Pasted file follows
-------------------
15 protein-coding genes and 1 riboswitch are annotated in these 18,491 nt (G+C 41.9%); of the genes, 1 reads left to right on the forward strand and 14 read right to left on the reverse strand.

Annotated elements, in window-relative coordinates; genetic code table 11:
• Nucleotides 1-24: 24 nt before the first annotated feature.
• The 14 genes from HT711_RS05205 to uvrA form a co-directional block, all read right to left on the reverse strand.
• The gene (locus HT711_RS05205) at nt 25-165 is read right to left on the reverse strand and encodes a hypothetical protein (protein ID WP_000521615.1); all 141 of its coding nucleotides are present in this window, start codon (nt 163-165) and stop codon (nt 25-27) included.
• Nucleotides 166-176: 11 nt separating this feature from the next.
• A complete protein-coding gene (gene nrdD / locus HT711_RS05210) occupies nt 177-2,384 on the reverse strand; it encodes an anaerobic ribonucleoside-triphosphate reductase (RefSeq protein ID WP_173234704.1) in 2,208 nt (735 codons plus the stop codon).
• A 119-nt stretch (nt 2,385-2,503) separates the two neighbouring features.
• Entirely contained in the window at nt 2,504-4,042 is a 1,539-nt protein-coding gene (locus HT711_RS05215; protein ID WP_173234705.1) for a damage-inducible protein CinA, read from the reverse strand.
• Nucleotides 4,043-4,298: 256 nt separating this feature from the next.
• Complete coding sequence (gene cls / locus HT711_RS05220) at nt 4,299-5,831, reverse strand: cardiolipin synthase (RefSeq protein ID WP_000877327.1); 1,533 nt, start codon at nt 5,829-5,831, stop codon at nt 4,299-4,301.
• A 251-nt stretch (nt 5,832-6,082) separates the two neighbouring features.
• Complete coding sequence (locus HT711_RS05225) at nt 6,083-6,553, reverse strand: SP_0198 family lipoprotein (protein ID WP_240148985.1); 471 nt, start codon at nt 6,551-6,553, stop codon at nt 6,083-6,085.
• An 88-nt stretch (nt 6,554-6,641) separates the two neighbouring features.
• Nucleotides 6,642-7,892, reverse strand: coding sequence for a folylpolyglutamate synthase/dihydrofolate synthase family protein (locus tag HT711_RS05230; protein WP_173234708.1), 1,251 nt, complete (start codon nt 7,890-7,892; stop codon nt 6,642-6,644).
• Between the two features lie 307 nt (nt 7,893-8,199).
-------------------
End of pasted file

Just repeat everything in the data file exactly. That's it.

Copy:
15 protein-coding genes and 1 riboswitch are annotated in these 18,491 nt (G+C 41.9%); of the genes, 1 reads left to right on the forward strand and 14 read right to left on the reverse strand.

Annotated elements, in window-relative coordinates; genetic code table 11:
• Nucleotides 1-24: 24 nt before the first annotated feature.
• The 14 genes from HT711_RS05205 to uvrA form a co-directional block, all read right to left on the reverse strand.
• The gene (locus HT711_RS05205) at nt 25-165 is read right to left on the reverse strand and encodes a hypothetical protein (protein ID WP_000521615.1); all 141 of its coding nucleotides are present in this window, start codon (nt 163-165) and stop codon (nt 25-27) included.
• Nucleotides 166-176: 11 nt separating this feature from the next.
• A complete protein-coding gene (gene nrdD / locus HT711_RS05210) occupies nt 177-2,384 on the reverse strand; it encodes an anaerobic ribonucleoside-triphosphate reductase (RefSeq protein ID WP_173234704.1) in 2,208 nt (735 codons plus the stop codon).
• A 119-nt stretch (nt 2,385-2,503) separates the two neighbouring features.
• Entirely contained in the window at nt 2,504-4,042 is a 1,539-nt protein-coding gene (locus HT711_RS05215; protein ID WP_173234705.1) for a damage-inducible protein CinA, read from the reverse strand.
• Nucleotides 4,043-4,298: 256 nt separating this feature from the next.
• Complete coding sequence (gene cls / locus HT711_RS05220) at nt 4,299-5,831, reverse strand: cardiolipin synthase (RefSeq protein ID WP_000877327.1); 1,533 nt, start codon at nt 5,829-5,831, stop codon at nt 4,299-4,301.
• A 251-nt stretch (nt 5,832-6,082) separates the two neighbouring features.
• Complete coding sequence (locus HT711_RS05225) at nt 6,083-6,553, reverse strand: SP_0198 family lipoprotein (protein ID WP_240148985.1); 471 nt, start codon at nt 6,551-6,553, stop codon at nt 6,083-6,085.
• An 88-nt stretch (nt 6,554-6,641) separates the two neighbouring features.
• Nucleotides 6,642-7,892, reverse strand: coding sequence for a folylpolyglutamate synthase/dihydrofolate synthase family protein (locus tag HT711_RS05230; protein WP_173234708.1), 1,251 nt, complete (start codon nt 7,890-7,892; stop codon nt 6,642-6,644).
• Between the two features lie 307 nt (nt 7,893-8,199).